3D Printed Waste

In 2015 the construction industry in Metro Vancouver produced approximately 218 000 tonnes of waste wood. This waste stream included 29% untreated dimensional lumber, 25% composite wood products, and 14% shredded wood (note 1).


HiLo Lab is actively investigating the use of wood-waste in additive fabrication. Our work is concentrated in three main areas; materials research (what is being printed), tool capabilities (custom printing solutions) and the development of design processes that can leverage theses new materials and tool sets. A variable form of 3D printing will allow us to more efficiently create architectural assemblies through the deposition of fibrous materials.

The ability to 3D print wood material could have significant benefits. Converting wood breakage, sawdust and wood chips, and off-cuts into a printable medium would allow us  to divert large material waste streams away from landfills. It also has the potential to expand markets for the timber industry in BC and beyond. HiLo Lab and UBC SALA are specifically interested in developing tools and techniques for designers. We aim to develop processes that leverage these new material opportunities and establish design processes and architectural typologies for these new materials.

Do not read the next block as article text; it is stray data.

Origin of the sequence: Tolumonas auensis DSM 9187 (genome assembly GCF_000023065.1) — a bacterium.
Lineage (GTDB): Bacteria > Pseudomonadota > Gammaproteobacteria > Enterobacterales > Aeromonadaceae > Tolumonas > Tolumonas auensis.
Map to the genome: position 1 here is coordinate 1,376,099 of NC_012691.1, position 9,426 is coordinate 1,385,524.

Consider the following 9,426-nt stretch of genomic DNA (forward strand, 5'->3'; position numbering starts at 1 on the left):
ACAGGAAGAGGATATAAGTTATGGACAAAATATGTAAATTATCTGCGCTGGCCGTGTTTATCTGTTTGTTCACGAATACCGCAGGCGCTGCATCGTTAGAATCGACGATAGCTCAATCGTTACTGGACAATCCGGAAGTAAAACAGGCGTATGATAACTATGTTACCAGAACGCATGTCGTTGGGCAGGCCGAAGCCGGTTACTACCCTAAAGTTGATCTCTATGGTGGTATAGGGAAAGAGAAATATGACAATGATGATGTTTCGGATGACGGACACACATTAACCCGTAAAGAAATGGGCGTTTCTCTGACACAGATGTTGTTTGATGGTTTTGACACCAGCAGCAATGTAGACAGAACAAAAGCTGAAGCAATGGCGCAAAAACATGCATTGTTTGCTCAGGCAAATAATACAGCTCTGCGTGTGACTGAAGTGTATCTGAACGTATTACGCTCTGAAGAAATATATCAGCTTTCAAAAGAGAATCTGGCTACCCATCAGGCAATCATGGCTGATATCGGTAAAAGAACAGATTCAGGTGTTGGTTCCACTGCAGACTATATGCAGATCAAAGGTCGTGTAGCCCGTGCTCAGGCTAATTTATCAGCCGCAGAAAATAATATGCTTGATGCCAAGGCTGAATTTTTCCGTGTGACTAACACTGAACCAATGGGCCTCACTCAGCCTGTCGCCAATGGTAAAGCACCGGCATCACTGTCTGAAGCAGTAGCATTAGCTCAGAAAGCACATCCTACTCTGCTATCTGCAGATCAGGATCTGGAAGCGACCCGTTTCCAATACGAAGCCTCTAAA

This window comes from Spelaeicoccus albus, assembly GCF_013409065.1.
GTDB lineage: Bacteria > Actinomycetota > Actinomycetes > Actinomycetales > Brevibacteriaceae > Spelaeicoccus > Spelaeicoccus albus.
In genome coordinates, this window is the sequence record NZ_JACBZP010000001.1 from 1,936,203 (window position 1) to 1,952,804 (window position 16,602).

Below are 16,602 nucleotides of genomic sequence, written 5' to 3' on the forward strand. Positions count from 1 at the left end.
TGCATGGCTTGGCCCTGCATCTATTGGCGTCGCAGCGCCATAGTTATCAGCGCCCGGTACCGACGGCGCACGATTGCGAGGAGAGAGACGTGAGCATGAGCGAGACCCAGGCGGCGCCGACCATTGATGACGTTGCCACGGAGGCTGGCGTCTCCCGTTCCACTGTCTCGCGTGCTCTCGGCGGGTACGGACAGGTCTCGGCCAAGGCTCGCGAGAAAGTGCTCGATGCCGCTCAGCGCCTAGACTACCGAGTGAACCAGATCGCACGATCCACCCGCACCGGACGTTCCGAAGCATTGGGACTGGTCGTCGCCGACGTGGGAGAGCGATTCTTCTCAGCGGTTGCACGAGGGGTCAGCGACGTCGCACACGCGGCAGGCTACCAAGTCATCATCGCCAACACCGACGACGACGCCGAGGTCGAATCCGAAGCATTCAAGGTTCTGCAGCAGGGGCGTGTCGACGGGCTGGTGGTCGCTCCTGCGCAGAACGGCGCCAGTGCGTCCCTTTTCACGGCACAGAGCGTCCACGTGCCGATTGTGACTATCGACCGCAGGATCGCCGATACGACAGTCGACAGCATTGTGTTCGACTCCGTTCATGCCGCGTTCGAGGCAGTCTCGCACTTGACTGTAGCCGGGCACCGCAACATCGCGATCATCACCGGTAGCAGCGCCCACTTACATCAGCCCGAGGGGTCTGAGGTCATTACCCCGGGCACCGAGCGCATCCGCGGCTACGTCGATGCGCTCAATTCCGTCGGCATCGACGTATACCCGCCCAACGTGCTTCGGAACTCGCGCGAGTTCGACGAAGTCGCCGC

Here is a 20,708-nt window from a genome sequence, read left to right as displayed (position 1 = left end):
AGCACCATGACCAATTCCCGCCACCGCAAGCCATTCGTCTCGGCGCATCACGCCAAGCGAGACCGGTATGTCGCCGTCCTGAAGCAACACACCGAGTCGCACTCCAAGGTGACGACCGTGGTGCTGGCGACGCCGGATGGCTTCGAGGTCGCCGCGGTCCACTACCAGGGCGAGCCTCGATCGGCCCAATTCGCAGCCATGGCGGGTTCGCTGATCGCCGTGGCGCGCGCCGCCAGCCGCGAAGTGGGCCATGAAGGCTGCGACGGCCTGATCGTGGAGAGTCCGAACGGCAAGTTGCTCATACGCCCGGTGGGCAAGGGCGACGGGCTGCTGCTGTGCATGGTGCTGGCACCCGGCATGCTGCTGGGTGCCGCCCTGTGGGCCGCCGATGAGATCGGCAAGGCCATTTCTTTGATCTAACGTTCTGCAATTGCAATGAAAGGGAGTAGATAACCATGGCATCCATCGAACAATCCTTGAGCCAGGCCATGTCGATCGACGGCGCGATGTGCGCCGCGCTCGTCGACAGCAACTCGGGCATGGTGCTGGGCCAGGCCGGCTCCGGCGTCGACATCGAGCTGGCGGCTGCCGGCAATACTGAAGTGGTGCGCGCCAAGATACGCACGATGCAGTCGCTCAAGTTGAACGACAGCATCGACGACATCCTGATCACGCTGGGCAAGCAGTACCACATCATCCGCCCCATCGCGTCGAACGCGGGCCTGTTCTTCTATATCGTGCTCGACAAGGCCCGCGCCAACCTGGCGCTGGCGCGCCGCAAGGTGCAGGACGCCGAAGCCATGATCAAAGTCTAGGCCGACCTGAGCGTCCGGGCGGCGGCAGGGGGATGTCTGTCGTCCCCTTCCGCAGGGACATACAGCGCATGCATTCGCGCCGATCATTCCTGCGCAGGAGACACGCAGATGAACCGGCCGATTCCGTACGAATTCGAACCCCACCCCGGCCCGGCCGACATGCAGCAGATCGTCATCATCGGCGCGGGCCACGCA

note 1:  http://www.metrovancouver.org/services/solid-waste/SolidWastePublications/2015DLCWasteCompositionMonitoring.pdf


We are currently working with an additive mixture of materials composed of roughly 80% wood waste and a powered Urea-formaldehyde adhesive. We have printed simple extrusions to test the material. Once printed, the extruded forms are placed in a makeshift autoclave to cure for 1.5 hours at a temperature of 85 degrees Celsius. The result is a hard finished product.

The current extrusion system is a custom 3D printed (in house) progressive cavity pump that is driven by a NEMA 17 stepper motor. The pump facilitates the movement of materials, without compaction or significant water loss. Specific dimensional prints are achieved through the use of custom printed extrusion nozzles. The second printing system, a custom built delta-style 3D printer, has been modified to print clay and other paste materials.


Fig 1: A range of mixes were produced, compacted into rectangular forms and allowed to dry. These samples were tested for strength, ability to maintain shape, and viscosity.
Fig 2: The printed material retains its shape in its ‘wet’ form. It has the ability to cling to both itself and the material its being printed on. These are important characteristics for large 3D printers.
Fig 3: We designed and printed a Monieau pump to move material to the print head. Driven by a NEMA 17 stepper motor, the part is easily swapped, allows the printer to push material without water separation, and can be fitted with custom nozzles.
Fig 4: The delta 3D-printer in operation. Here it is printing a clay column.


SALA HiLo Team: Stuart Lodge, Rachel Killoh, Josh Potvin, Blair Satterfield.
Special thanks to Dr. Chad Sinclair 

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